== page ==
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DoomBuggy Productions presents: A "Nightmare Before Christmas"-themed St. Patrick's Day Decoration

DoomBuggy Productions presents: A "Nightmare Before Christmas"-themed St. Patrick's Day Decoration

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Hi gang,

Patrick here from DoomBuggy Productions. I'd like to start off today's article by wishing everyone out there a very Happy St. Patrick's Day!

St Patrick's Day is a holiday near and dear to my heart. Now I know you figure that I'm just being corny because my name is Patrick. But the real reason that I'm such a fan of this holiday is that I'm 100% Irish!

So -- before I dive into Part II of our "Nightmare Before Christmas" Doorway Trees project -- I thought I might offer JHM readers a little background on St. Patrick's Day. Over the years, March 17th has unfortunately become a day to pinch those not wearing green, and to drink emerald colored libations. But what's the true story behind this holiday?

The person who was to become St. Patrick, the patron saint of Ireland, was born in Wales about 385 AD. Far from being a saint, Patrick considered himself a pagan until he was nearly 16 years old. At that time, he was sold into slavery by a group of Irish marauders that raided his village. While held captive, Patrick became closer to God. After six years of slavery, he escaped to Gaul where he studied in a monastery for twelve years.

During his training, Patrick became aware that his calling was to convert the pagans to Christianity. he was eventually appointed as second Bishop to Ireland and began converting pagans to Christianity. The Celtic Druids quickly became upset with Patrick and arrested him several times. He responded by escaping each time.

Traveling across Ireland, Patrick established monasteries as well as schools and churches throughout the country. These were used to help in his goal to convert all of Ireland to Christianity. Patrick's mission in Ireland lasted for thirty years. After that time, he retired. And then -- on March 17th, 461 AD -- Patrick passed away. And -- ever since that day -- March 17th has been commemorated as St. Patrick's Day.

That concludes the truthful portion of this tale. As for the folklore aspects of St. Paddy's Day ... Sadly, most of the folklore surrounding St. Patrick's Day is false. For example: Patrick never brought anyone back from the dead. He is also said to have given a sermon from a hilltop that drove all the snakes from Ireland. Which would have been difficult, given that no snakes were ever native to this country. (Given Patrick's life's mission, one would have to assume that this snakes-out-of-Ireland story was just a metaphor for his conversion of the pagans. Anyway ...)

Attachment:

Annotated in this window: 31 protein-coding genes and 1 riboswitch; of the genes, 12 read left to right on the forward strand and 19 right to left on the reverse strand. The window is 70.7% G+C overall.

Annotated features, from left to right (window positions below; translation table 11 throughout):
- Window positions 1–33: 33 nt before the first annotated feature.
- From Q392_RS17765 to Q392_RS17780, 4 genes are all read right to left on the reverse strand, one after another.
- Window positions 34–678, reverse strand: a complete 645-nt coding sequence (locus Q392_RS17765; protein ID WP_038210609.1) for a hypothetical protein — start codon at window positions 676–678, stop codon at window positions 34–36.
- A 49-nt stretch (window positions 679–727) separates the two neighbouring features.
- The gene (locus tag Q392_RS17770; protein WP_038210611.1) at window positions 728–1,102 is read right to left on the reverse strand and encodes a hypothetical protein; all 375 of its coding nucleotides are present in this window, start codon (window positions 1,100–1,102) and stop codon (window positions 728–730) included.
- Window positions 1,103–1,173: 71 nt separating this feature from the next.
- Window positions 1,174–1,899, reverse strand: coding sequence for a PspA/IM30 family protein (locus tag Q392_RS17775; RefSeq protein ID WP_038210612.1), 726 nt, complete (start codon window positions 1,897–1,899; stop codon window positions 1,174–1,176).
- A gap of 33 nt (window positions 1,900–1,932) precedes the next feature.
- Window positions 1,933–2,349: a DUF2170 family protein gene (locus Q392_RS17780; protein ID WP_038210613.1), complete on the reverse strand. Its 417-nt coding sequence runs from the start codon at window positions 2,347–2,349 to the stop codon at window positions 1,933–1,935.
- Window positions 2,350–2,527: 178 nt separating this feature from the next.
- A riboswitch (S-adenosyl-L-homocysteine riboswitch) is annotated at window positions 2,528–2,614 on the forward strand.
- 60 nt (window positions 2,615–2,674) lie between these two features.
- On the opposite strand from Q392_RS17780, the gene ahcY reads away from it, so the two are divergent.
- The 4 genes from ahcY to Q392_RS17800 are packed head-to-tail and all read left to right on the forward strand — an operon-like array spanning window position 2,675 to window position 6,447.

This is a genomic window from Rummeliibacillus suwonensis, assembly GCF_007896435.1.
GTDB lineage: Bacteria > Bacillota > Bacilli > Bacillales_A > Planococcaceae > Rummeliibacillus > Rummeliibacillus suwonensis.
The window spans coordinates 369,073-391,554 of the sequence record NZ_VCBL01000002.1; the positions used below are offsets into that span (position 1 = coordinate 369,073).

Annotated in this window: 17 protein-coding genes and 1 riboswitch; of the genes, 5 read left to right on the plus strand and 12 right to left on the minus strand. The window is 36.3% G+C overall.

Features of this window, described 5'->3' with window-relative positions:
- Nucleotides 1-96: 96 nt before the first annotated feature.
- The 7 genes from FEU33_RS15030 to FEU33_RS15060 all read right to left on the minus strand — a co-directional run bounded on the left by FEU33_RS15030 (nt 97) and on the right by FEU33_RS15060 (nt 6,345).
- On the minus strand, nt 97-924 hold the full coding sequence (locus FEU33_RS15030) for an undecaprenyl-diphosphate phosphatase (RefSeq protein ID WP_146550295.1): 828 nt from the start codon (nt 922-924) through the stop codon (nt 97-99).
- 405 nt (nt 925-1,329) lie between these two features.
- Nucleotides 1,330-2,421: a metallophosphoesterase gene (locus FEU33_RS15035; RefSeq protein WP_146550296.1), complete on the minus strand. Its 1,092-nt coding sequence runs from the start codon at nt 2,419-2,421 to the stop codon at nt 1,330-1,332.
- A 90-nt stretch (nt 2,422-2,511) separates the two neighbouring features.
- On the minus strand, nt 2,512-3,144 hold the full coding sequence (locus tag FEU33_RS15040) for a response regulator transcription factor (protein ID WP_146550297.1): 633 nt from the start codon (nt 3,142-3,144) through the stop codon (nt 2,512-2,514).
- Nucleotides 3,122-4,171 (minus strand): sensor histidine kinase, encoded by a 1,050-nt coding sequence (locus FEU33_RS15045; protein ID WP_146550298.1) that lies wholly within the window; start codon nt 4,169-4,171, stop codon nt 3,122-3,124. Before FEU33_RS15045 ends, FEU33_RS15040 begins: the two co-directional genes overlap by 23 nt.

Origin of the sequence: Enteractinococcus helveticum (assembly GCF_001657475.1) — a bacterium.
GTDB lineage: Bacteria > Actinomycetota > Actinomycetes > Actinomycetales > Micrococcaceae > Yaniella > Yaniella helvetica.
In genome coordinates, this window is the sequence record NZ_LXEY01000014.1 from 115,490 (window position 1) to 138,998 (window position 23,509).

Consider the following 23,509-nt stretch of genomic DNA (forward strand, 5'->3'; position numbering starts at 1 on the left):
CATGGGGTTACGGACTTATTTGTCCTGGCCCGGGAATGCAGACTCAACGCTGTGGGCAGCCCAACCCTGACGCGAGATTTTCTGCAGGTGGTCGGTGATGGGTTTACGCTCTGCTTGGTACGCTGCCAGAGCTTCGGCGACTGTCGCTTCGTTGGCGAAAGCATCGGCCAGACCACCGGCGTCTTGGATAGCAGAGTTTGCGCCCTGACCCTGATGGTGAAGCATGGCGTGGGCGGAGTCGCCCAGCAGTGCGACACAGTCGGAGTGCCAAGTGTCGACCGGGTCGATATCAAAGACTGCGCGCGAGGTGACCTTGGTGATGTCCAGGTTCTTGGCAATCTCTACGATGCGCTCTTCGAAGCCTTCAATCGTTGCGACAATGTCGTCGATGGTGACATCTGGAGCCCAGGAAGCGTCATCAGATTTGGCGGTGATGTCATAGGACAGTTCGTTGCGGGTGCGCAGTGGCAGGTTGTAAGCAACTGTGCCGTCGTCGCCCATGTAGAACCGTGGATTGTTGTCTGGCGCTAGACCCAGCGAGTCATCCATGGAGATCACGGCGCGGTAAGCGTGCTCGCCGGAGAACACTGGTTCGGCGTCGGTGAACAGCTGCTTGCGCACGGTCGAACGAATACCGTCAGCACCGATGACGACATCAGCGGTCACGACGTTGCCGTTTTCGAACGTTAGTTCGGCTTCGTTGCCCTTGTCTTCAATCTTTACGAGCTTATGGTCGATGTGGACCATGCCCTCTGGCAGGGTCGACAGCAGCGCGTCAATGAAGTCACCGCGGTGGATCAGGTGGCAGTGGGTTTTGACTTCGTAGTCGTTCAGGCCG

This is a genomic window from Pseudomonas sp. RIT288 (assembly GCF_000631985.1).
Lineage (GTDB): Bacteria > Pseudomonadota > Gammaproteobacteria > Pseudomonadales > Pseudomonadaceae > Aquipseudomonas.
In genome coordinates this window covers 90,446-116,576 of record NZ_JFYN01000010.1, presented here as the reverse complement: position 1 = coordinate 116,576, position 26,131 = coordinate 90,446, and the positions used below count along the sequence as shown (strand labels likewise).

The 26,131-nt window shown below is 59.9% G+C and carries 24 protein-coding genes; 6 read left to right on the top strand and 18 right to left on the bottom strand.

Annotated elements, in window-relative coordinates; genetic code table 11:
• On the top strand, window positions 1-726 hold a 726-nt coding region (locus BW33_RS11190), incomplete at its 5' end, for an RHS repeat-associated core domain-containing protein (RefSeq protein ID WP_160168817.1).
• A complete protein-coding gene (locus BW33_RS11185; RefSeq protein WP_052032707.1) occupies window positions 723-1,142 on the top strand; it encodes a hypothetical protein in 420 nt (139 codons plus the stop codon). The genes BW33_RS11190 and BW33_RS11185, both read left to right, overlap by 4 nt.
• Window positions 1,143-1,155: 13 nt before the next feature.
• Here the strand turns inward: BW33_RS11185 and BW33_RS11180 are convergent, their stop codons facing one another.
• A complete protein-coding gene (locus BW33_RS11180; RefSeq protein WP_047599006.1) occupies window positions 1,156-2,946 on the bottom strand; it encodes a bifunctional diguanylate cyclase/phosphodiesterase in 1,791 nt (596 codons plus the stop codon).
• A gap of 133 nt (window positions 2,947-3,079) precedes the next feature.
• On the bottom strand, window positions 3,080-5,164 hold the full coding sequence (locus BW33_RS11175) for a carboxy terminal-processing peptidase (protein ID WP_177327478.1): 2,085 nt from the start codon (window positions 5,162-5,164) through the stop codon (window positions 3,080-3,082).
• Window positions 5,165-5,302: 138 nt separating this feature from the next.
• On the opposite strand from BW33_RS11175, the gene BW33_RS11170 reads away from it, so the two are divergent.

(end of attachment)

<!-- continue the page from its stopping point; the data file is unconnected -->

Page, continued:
A shamrock -- the traditional icon of St. Patrick's Day -- stems from a more bona fide Irish tale. Patrick is said to have used the three leafed plant as a way to explain the Trinity. He supposedly used the shamrock in his sermons to represent how the Father, the Son, and the Holy Spirit could all exist as separate elements of the same entity.

As a tribute to St. Patrick, His followers quickly adopted the custom of wearing a shamrock on March 17th. Which eventually evolved into the practice of just wearing green on that particular date. Originally a Catholic holy day, St. Patrick's Day eventually evolved into more of a secular holiday once the celebration arrived in America back in 1737.

Ok, that's enough with today's history lesson. Let's get on with the project, shall we?

St. Patrick's Day Doorway Tree banner

First off, you'll need to create the tree itself. That process is exactly the same as it was when we did that St. Valentines Day Tree back in February. The shape of the door is the only thing that changes on this tree. As with anything repetitive, I'm sure that you'll find that the second tree comes together a lot easier and a lot faster for you than the first tree did. In fact, I'm betting that your second tree looks a lot better then your first tree does. I know mine did!

As for the steps leading up to the door: This time around, they're three mushrooms sculpted from Sculpey clay. And -- instead of painting them red -- this time, you'll be painting the inside of the tree as well as the St. Patrick's Day door bright green.

The next major step in this seven part "Nightmare Before Christmas" themed project will be getting started on the base for all the trees to be set into. For this, we'll be using a sheet of foam core. Now that you have two competed trees, you'll be able to see how closely they need to sit together. The real trick here is to make sure that the branches in the tops of the trees intertwine when they're sitting next to each other.

The completed doorway tree

Of course, you'll find a more in-depth explanation along with photos and illustrations over at my website. Next month, I'll be hopping right into step three of this project: Our Easter-themed "Nightmare Before Christmas" Tree as well as the wooden display box to house the entire decoration in.

Of course, after that, you'll have three months to catch up on this "NBC" project before we get started on our Fourth of July-themed Tree and its lighting effects. But that's still no excuse for falling behind!

That's it for today, folks. Happy St. Patrick's Day ... and happy crafting!

Patrick Hurd


Visit the DoomBuggy Productions web site.

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